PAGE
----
Korngold’s haunting opera revived in style

By Lawrence A. Johnson

SAN FRANCISCO—”The guy needs a psychiatrist,” said one woman in the audience of Paul, the obsessed protagonist of Die tote Stadt. Erich Wolfgang Korngold’s once-celebrated, uber-Romantic opera opened Tuesday night at the War Memorial Opera House for its belated San Francisco Opera debut.

The Korngold revival over the last two decades has rekindled interest in many of the Viennese composer’s concert works. His Violin Concerto has edged its way into the repertoire, and Korngold is posthumously getting his due as a greatly gifted composer whose posterity should be based on more than his sumptuous Warner Brothers film scores, magnificent as they are.

Korngold’s stage works have not yet come in from the cold, though his most acclaimed opera, Die tote Stadt is receiving increasing attention in Europe. Kudos to San Francisco Opera for bringing this Willy Decker production, first mounted at the Salzburg Festival, stateside for a three-week run.

Premiered simultaneously in Hamburg and Cologne in 1920, Die tote Stadt (The Dead City) was a mega-hit of Lloyd Webber proportions in its era. The opera’s name has been kept alive by the first act’s drop-dead-beautiful Gluck, das mir verblieb, still a favorite recital item of sopranos everywhere.

Based on Georges Rodenbach’s expressionist novel Bruges la morte, the opera is set in the monastic gloom of Bruges where the grieving Paul cannot rouse himself from mourning over his recently departed wife, Marie. He meets a young slatternly dancer, Marietta, who happens to be her exact likeness. The conflicted Paul is torn between his sexual attraction to the earthy Marietta and his devotion to the pure Marie, with the action unfolding in a series of fantastical scenes that ultimately lead to murder.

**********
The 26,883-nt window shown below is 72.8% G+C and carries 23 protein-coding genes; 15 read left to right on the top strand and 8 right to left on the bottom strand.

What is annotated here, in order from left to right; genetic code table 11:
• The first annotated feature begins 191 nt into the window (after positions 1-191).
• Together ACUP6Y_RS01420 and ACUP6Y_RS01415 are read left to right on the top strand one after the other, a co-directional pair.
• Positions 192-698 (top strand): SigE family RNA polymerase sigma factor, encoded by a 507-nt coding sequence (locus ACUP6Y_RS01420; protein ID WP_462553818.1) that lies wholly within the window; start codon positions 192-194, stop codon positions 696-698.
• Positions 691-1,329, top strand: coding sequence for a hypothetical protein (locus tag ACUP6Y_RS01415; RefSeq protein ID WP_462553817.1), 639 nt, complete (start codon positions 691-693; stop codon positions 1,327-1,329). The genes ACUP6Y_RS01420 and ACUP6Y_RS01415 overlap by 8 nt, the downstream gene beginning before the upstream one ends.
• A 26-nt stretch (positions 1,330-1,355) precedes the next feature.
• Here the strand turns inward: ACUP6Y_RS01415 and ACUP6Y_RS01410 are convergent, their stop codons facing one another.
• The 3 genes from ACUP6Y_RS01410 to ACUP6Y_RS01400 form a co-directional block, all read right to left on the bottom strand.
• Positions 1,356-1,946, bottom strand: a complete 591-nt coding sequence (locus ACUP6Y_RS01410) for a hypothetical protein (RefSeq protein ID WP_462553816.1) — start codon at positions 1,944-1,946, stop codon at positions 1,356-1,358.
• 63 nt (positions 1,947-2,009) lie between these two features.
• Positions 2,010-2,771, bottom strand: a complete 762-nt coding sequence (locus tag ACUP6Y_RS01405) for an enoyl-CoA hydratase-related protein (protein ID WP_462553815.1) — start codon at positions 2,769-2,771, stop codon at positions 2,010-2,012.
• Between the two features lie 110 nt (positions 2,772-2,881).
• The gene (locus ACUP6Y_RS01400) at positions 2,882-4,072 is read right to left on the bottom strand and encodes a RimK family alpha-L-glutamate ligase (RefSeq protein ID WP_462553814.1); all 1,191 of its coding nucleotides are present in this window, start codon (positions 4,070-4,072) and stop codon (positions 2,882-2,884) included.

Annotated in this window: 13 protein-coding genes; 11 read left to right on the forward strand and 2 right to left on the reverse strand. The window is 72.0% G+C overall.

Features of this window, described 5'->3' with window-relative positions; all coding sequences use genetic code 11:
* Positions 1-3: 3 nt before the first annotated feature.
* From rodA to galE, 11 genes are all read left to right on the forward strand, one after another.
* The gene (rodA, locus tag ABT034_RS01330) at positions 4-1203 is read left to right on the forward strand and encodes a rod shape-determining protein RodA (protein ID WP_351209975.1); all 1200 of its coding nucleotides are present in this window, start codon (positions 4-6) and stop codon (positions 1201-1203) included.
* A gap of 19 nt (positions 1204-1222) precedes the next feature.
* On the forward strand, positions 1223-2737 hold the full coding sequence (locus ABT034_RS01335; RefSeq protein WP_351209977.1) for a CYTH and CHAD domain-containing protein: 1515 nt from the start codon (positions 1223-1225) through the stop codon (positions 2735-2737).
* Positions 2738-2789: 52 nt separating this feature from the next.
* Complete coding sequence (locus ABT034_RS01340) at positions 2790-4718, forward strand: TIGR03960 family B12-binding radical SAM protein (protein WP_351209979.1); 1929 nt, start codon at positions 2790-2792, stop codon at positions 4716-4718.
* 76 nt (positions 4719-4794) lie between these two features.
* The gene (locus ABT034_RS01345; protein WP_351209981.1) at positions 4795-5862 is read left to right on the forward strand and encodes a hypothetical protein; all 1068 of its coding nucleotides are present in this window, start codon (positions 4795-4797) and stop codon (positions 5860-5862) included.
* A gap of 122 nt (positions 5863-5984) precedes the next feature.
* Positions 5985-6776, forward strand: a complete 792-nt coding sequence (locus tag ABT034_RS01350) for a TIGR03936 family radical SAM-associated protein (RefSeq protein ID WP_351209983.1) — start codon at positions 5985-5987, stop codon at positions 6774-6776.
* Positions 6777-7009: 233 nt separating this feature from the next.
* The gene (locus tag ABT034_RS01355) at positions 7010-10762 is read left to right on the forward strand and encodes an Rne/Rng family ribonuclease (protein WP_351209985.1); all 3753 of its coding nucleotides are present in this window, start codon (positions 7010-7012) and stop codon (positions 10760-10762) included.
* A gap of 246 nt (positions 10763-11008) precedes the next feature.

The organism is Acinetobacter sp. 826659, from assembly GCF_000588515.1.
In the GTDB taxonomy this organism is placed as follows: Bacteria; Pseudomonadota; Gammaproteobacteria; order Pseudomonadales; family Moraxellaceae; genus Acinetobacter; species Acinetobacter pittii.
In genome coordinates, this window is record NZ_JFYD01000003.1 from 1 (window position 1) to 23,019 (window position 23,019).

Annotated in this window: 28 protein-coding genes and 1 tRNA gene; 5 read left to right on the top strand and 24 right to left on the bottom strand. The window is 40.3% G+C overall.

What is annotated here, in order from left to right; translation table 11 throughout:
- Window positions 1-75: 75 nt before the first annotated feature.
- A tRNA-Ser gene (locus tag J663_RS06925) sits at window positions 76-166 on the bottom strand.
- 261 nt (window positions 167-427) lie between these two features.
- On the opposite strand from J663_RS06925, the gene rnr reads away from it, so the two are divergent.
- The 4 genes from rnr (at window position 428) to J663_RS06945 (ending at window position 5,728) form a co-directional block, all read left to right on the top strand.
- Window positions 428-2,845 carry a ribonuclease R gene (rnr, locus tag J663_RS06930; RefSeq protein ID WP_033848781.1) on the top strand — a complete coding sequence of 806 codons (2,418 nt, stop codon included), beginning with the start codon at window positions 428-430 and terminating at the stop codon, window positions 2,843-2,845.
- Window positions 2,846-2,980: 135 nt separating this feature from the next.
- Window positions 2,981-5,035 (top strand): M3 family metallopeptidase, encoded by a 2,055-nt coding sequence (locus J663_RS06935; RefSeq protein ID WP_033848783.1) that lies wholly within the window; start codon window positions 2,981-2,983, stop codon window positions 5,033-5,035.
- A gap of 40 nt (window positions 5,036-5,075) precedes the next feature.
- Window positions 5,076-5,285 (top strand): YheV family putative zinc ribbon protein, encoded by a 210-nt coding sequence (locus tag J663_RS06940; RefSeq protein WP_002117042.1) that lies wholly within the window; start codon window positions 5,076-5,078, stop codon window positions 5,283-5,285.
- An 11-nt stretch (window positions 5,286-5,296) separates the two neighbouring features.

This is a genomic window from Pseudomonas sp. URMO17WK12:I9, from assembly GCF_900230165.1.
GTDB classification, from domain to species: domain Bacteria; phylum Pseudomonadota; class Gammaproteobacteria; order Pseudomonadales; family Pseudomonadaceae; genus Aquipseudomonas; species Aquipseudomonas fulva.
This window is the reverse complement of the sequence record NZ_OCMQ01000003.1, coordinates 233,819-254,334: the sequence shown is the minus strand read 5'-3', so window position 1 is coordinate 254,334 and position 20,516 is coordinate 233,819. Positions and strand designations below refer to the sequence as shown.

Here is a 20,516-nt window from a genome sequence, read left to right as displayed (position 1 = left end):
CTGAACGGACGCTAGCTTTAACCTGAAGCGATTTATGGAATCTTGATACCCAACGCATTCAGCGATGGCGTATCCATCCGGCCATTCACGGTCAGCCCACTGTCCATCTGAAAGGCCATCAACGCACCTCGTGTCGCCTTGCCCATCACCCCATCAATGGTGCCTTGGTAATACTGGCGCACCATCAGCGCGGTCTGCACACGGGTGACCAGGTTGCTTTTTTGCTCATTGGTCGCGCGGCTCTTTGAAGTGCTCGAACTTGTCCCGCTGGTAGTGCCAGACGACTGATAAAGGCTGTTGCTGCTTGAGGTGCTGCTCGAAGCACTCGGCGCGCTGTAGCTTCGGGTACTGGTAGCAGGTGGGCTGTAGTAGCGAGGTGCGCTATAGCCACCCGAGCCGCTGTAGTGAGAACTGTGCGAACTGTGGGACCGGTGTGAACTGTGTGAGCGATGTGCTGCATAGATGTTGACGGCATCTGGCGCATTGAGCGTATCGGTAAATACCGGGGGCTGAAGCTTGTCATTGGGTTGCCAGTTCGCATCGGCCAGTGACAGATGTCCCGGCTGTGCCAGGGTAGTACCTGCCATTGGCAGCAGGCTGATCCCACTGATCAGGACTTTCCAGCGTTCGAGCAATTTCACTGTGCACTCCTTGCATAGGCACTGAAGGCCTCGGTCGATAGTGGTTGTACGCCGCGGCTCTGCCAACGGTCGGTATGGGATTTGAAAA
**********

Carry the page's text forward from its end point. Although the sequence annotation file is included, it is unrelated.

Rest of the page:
Korngold’s remarkable score is brilliantly, even audaciously orchestrated (including two harps, piano, organ, celesta, harmonium and five percussionists) cast in a style of Straussian opulence that sounds majestic even to jaded 21st-centiury ears.

As a narrative, tote Stadt is a Freudian’s dream with its quasi-necrophilic obsessions, cathedral spires and assorted repressions and unspoken desires. Too often modern productions focus on the weirdness of the long second act—here logically incorporated into Act 1 without a break— and neglect the genuine humanity at the opera’s core. At the coda when the damaged but wiser Paul rises to leave Bruges and sings a final farewell to Marie reprising that aching Act 1 aria, the effect is utterly heart-breaking.

Tote Stadt remains little known, apparently even in a sophisticated opera city like San Francisco, and there were scores of empty seats opening night with more electing to depart at intermission. Significantly, the opera and performers were warmly applauded by all who stayed.

San Francisco Opera had its share of opening-night glitches Tuesday, including Emily Magee as Marietta losing her wig moments after her entrance. Yet with a first-rate cast, Decker’s imaginative staging, and inspired advocacy by Donald Runnicles and the orchestra of this tortuously difficult score, Korngold’s forgotten masterpiece lives again, proving this is a work fully deserving inclusion in the regular repertoire.